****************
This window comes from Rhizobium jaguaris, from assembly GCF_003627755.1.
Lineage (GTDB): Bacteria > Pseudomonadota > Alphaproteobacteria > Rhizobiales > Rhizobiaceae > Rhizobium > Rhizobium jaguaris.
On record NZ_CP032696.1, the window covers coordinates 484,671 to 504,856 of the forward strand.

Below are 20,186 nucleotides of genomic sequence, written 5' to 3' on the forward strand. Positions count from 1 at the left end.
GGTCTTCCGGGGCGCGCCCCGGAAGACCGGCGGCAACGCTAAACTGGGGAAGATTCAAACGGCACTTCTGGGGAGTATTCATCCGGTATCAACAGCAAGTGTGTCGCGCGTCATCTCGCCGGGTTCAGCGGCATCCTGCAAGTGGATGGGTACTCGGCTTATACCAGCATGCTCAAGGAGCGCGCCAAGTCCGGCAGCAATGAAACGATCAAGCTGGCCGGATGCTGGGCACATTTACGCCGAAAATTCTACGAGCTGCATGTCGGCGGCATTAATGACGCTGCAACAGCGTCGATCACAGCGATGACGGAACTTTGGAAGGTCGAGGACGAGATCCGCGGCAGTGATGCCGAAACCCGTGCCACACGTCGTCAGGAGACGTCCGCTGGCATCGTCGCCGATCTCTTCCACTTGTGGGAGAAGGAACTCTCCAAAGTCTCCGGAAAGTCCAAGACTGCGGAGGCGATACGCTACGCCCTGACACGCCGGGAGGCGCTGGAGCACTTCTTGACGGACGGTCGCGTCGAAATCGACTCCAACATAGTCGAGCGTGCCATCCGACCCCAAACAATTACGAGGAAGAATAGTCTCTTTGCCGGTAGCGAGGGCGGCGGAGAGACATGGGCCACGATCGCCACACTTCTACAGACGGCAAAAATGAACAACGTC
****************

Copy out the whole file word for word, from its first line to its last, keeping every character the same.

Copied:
This window comes from Rhizobium jaguaris, from assembly GCF_003627755.1.
Lineage (GTDB): Bacteria > Pseudomonadota > Alphaproteobacteria > Rhizobiales > Rhizobiaceae > Rhizobium > Rhizobium jaguaris.
On record NZ_CP032696.1, the window covers coordinates 484,671 to 504,856 of the forward strand.

Below are 20,186 nucleotides of genomic sequence, written 5' to 3' on the forward strand. Positions count from 1 at the left end.
GGTCTTCCGGGGCGCGCCCCGGAAGACCGGCGGCAACGCTAAACTGGGGAAGATTCAAACGGCACTTCTGGGGAGTATTCATCCGGTATCAACAGCAAGTGTGTCGCGCGTCATCTCGCCGGGTTCAGCGGCATCCTGCAAGTGGATGGGTACTCGGCTTATACCAGCATGCTCAAGGAGCGCGCCAAGTCCGGCAGCAATGAAACGATCAAGCTGGCCGGATGCTGGGCACATTTACGCCGAAAATTCTACGAGCTGCATGTCGGCGGCATTAATGACGCTGCAACAGCGTCGATCACAGCGATGACGGAACTTTGGAAGGTCGAGGACGAGATCCGCGGCAGTGATGCCGAAACCCGTGCCACACGTCGTCAGGAGACGTCCGCTGGCATCGTCGCCGATCTCTTCCACTTGTGGGAGAAGGAACTCTCCAAAGTCTCCGGAAAGTCCAAGACTGCGGAGGCGATACGCTACGCCCTGACACGCCGGGAGGCGCTGGAGCACTTCTTGACGGACGGTCGCGTCGAAATCGACTCCAACATAGTCGAGCGTGCCATCCGACCCCAAACAATTACGAGGAAGAATAGTCTCTTTGCCGGTAGCGAGGGCGGCGGAGAGACATGGGCCACGATCGCCACACTTCTACAGACGGCAAAAATGAACAACGTC